>>>> happening, even inside
>>>>>> SafeInt64Sub()?
>>>>>>
>>>>>> The above implementation may be good for (a), but it's
>>>> not correct for
>>>>>> (b). The
>>>>>>
>>>>>>   SignedResult = Minuend - Subtrahend;
>>>>>>
>>>>>> subtraction invokes undefined behavior if the result
>>>> cannot be
>>>>>> represented [*]; the rest of the code cannot help.
>>>>>>
>>>>>> Now if we say that such subtractions always occur
>>>> according to the
>>>>>> "usual two's complement definition", on all
>>>> architectures that edk2
>>>>>> targets, and we're sure that no compiler or analysis
>>>> tool will flag --
>>>>>> or exploit -- the UB either, then the code is fine;
>>>> meaning our choice
>>>>>> is (a).
>>>>>>
>>>>>> But, if (b) is our goal, I would replace the current
>>>> error condition with:
>>>>>>
>>>>>>   (((Subtrahend > 0) && (Minuend < MIN_INT64 +
>>>> Subtrahend)) ||
>>>>>>    ((Subtrahend < 0) && (Minuend > MAX_INT64 +
>>>> Subtrahend)))
>>>>>
>>>>> To clarify, I wouldn't just replace the error
>>>> condition. In addition to
>>>>> that, I would remove the SignedResult helper variable
>>>> (together with the
>>>>> current subtraction), and calculate & assign
>>>>>
>>>>>   *Result = Minuend - Subtrahend;
>>>>>
>>>>> only after the error condition fails (i.e. the
>>>> subtraction is safe).
>>>>>
>>>>> Thanks,
>>>>> Laszlo
>>>>>
>>>>>
>>>>>> Justification:
>>>>>>
>>>>>> * Subtrahend==0 can never cause overflow
>>>>>>
>>>>>> * Subtrahend>0 can only cause overflow at the negative
>>>> end, so check
>>>>>>   that: (Minuend - Subtrahend < MIN_INT64),
>>>> mathematically speaking.
>>>>>>   In order to write that down in C, add Subtrahend (a
>>>> positive value)
>>>>>>   to both sides, yielding (Minuend < MIN_INT64 +
>>>> Subtrahend). Here,
>>>>>>   (MIN_INT64 + Subtrahend) will never go out of range,
>>>> because
>>>>>>   Subtrahend is positive, and (MIN_INT64 + MAX_INT64)
>>>> is representable.
>>>>>>
>>>>>> * Subtrahend<0 can only cause overflow at the positive
>>>> end, so check
>>>>>>   that: (Minuend - Subtrahend > MAX_INT64),
>>>> mathematically speaking.
>>>>>>   In order to write that down in C, add Subtrahend (a
>>>> negative value)
>>>>>>   to both sides, yielding (Minuend > MAX_INT64 +
>>>> Subtrahend). Here,
>>>>>>   (MAX_INT64 + Subtrahend) will never go out of range,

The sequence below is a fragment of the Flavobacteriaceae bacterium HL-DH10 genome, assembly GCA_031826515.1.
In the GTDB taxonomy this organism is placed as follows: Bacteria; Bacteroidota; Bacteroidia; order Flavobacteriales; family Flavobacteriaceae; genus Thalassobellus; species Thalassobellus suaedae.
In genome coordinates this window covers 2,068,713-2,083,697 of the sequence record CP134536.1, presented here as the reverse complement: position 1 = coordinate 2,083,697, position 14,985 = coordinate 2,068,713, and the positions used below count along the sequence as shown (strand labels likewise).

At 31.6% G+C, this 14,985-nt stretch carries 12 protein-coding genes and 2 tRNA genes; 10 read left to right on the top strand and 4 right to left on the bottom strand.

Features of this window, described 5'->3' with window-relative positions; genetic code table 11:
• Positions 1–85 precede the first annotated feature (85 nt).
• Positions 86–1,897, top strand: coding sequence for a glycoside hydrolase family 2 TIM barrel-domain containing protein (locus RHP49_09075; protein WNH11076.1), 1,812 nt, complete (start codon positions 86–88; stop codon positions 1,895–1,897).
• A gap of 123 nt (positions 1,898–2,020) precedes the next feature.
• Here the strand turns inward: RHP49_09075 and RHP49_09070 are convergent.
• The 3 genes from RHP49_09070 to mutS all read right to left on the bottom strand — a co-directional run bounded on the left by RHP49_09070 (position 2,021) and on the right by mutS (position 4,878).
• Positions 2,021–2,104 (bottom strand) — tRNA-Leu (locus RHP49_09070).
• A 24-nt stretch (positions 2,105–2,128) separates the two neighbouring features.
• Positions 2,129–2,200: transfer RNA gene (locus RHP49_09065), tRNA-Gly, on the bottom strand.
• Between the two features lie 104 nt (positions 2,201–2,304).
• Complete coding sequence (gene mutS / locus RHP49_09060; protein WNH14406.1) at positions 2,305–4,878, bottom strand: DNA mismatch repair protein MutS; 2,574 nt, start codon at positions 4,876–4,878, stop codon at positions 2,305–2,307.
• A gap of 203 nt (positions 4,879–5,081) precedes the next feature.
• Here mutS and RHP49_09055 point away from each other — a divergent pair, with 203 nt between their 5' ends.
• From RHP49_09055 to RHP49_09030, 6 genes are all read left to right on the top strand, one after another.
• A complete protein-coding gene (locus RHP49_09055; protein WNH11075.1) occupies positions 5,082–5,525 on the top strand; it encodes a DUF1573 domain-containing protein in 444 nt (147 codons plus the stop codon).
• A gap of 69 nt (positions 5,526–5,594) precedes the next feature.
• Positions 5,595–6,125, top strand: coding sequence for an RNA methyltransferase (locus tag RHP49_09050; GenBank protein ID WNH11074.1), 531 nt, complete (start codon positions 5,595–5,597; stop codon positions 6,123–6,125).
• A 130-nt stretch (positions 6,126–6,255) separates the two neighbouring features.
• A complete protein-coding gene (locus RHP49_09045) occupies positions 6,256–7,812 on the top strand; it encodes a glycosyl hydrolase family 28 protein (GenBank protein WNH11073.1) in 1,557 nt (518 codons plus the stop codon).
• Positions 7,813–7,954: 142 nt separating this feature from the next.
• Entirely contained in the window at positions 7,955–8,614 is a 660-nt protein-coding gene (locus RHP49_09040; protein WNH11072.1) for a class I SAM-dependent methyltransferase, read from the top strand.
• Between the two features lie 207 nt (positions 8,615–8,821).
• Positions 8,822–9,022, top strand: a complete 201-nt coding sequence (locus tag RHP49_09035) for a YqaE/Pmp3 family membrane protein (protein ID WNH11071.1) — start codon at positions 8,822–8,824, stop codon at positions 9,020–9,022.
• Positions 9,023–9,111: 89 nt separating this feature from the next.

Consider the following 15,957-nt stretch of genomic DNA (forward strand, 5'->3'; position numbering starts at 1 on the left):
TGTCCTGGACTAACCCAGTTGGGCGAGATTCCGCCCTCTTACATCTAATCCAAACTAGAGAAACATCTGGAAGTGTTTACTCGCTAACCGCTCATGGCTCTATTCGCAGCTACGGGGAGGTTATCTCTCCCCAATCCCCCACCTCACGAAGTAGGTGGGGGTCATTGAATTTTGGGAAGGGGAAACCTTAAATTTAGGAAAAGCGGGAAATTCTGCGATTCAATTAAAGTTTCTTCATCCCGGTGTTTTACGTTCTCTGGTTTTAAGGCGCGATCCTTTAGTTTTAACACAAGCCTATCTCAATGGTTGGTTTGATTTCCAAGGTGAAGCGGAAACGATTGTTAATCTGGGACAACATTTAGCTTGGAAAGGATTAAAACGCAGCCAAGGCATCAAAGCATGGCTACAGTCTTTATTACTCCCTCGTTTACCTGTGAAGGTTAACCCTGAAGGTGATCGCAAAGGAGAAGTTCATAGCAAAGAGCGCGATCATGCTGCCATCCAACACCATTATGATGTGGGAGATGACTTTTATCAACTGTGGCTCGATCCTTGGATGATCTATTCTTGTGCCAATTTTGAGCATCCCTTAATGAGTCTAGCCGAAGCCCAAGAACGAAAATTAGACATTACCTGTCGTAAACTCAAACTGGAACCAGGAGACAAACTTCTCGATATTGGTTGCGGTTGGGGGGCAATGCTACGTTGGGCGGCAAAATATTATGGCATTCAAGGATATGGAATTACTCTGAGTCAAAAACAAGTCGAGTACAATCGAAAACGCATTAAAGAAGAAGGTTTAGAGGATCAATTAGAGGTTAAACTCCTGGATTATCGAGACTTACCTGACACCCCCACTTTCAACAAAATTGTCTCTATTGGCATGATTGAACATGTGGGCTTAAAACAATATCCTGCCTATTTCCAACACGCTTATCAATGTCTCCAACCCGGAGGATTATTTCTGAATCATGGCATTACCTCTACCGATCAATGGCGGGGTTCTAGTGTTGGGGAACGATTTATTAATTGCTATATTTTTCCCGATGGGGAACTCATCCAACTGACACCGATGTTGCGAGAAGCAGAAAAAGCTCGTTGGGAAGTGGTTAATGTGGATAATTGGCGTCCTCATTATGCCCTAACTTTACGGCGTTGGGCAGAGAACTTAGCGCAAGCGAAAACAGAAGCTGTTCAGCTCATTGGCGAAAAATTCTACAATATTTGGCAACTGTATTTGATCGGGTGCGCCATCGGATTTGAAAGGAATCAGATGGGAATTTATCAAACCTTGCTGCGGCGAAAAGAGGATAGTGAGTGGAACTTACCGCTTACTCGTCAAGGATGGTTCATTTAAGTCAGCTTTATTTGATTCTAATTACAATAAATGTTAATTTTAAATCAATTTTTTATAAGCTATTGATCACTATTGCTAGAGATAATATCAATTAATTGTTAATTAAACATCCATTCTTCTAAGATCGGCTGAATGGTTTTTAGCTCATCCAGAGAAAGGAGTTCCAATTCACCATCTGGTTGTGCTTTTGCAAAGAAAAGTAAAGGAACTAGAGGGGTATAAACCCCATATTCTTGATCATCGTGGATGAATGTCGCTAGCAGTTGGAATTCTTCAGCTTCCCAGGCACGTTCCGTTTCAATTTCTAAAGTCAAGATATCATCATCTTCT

>>>> because
>>>>>>   Subtrahend is negative, and (MAX_INT64 + MIN_INT64)
>>>> is representable.
>>>>>>
>>>>>> (
>>>>>>
>>>>>> [*] ISO C99 section 6.5 Expressions, p5: "If an
>>>> exceptional condition
>>>>>> occurs during the evaluation of an expression (that
>>>> is, if the result is
>>>>>> not mathematically defined or not in the range of
>>>> representable values
>>>>>> for its type), the behavior is undefined."
>>>>>>
>>>>>> Section 6.2.5 Types, p9 only exempts unsigned
>>>> integers, "A computation
>>>>>> involving unsigned operands can never overflow,
>>>> because a result that
>>>>>> cannot be represented by the resulting unsigned
>>>> integer type is reduced
>>>>>> modulo the number that is one greater than the largest
>>>> value that can be
>>>>>> represented by the resulting type."
>>>>>>
>>>>>> Note that this is different from conversion, where the
>>>> computation first
>>>>>> succeeds (= we have a value), and then the value is
>>>> converted to a type
>>>>>> that causes truncation: section 6.3.1.3 Signed and
>>>> unsigned integers,
>>>>>> p3: "Otherwise, the new type is signed and the value
>>>> cannot be
>>>>>> represented in it; either the result is
>>>> implementation-defined or an
>>>>>> implementation-defined signal is raised."
>>>>>>
>>>>>> In the code above, the expression (Minuend -
>>>> Subtrahend) can invoke
>>>>>> undefined behavior, there is no conversion (not even
>>>> as part of the
>>>>>> assignment to SignedResult).
>>>>>>
>>>>>> )
>>>>>>
>>>>>> Thanks,
>>>>>> Laszlo
>>>>>> _______________________________________________
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>>>>>> edk2-devel@lists.01.org
>>>>>> https://lists.01.org/mailman/listinfo/edk2-devel
>>>>>>
>>>>>